Are you a Republican? Do you like press conferences? Hate Barry Bonds? Have a passion for investigating Silicon Valley executives � and also for managing a bunch of government lawyers in various stages of disgruntlement?

If you answered yes to any � or preferably all � of these questions, call (415) 389-6800, and ask for Chip.

That’ll get you in touch with Vigo “Chip” Nielsen Jr., a partner at the Marin County-based government firm Nielsen, Merksamer, Parrinello, Mueller & Naylor. He’s a member of a three-person local committee vetting applicants interested in the vacancy created earlier this month when the Department of Justice decided to jettison the Northern District’s current top prosecutor, Kevin Ryan.

The committee, made up of Nielsen � who has volunteered to solicit applications � former U.S. Attorney Joseph Russoniello and ex-federal Judge Eugene Lynch, is preparing to be pretty busy over the next few weeks, since everyone wants a new appointment soon, and little work has been done so far.

Indeed, Nielsen said Wednesday, Ryan’s ouster took him by surprise. “I did not know there was going to be a change until I read it in the newspaper,” he said, adding that “there was no work in advance” by the committee.

The committee is the same group of people that recommended Ryan for the job in 2002. The process narrowed the pool of applicants and sent a recommendation to Eric George and Gerald Parsky, the Los Angeles lawyers in charge of making recommendations for certain California appointees to officials in D.C. Same thing this time; George said the San Francisco group is “vetting candidates and supplying a slate of candidates for possible selection by the president.”

There are several factors limiting the pool of candidates, beginning with the difficulty of finding a Republican in Northern California. Then there’s the issue of a short tenure: With President Bush having less than two years left in office, anyone who leaves private practice would be sacrificing not just two years of good pay, but another three years after leaving, due to conflicts they’d encounter in any cases involving the office.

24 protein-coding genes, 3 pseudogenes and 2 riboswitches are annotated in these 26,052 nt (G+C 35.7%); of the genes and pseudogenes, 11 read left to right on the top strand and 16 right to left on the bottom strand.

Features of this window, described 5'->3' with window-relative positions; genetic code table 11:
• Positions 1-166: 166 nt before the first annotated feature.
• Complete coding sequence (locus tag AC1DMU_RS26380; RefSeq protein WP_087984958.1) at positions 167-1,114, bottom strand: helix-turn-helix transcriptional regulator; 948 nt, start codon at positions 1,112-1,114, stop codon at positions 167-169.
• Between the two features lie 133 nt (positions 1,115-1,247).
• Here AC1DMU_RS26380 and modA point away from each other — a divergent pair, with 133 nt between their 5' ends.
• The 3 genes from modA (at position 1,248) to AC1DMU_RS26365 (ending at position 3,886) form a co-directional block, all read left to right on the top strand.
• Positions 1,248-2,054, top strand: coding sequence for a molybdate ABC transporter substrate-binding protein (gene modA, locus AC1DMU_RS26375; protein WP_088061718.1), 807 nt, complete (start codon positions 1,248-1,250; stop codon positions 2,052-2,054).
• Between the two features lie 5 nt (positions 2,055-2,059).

Those factors, combined with the fact that D.C. officials, according to sources with knowledge of the process, want to find someone who can boost morale and provide some stability for office personnel, point to one person as the top candidate: Russoniello.

Currently senior counsel at Cooley Godward Kronish, the 65-year-old former U.S. attorney retains the respect of local prosecutors and defense lawyers, and wouldn’t be giving up a chunk of five years in the middle of his career to take the job.

When asked last week, Russoniello wouldn’t confirm or deny that he’s gotten a call asking him to apply for the job, but said he hasn’t ruled himself out as a candidate. “It’s not out of the question,” he said.

Justin Scheck


Terry O’Reilly says he’s going where few aviation disaster litigators have gone before. His firm, San Mateo-based O’Reilly & Danko, recently teamed up in an international joint venture with Stewarts, a British litigation boutique that advises claimants in aviation accidents.

The firms will work side by side preparing international disaster cases for trial, including research, investigation and analysis, O’Reilly said. Where possible, they will seek a local firm to handle the litigation in the country of the crash.

Their first joint effort surrounds Adam Air Indonesia, Flight KI-574, a Boeing 737 jetliner that took off from Indonesia’s main island of Java en route to Manado and reportedly crashed on the island of Sulawesi on Jan. 1. Ninety-six passengers and six crew members were on board and the main wreckage has not yet been found, the California firm said in a press release last week.

The O’Reilly firm and Stewarts brought in an Indonesian firm, O.C. Kaligis & Associates of Jakarta, to help the victims’ families determine the cause of the crash.

“The reason this approach works � it is a very sophisticated application of the abilities of each firm,” O’Reilly said. “There is no firm in Indonesia that can prepare and try a case against a Boeing or a McDonnell Douglas.”

O’Reilly said working with Stewarts also makes sense because the London firm has access to the world reinsurance center, including Lloyd’s of London. Though Lloyd’s is widely known for insuring, for example, Tina Turner’s legs, it also specializes in aviation insurance, and according to O’Reilly, almost any aviation case is eventually negotiated in London.

“In the last year, I have had three major helicopter cases,” he said. “In each case, the negotiations were eventually done with a London-based reinsurer.”

Asia is a particular sweet spot for plaintiff lawyers like O’Reilly, who says low-budget airlines are taking off and crashing at horrible frequency there.

“In Asia is where the incompetent airlines are flying expensive equipment,” O’Reilly said. “They buy used 737s from world carriers, and their maintenance and standards of operation are appalling.”

Petra Pasternak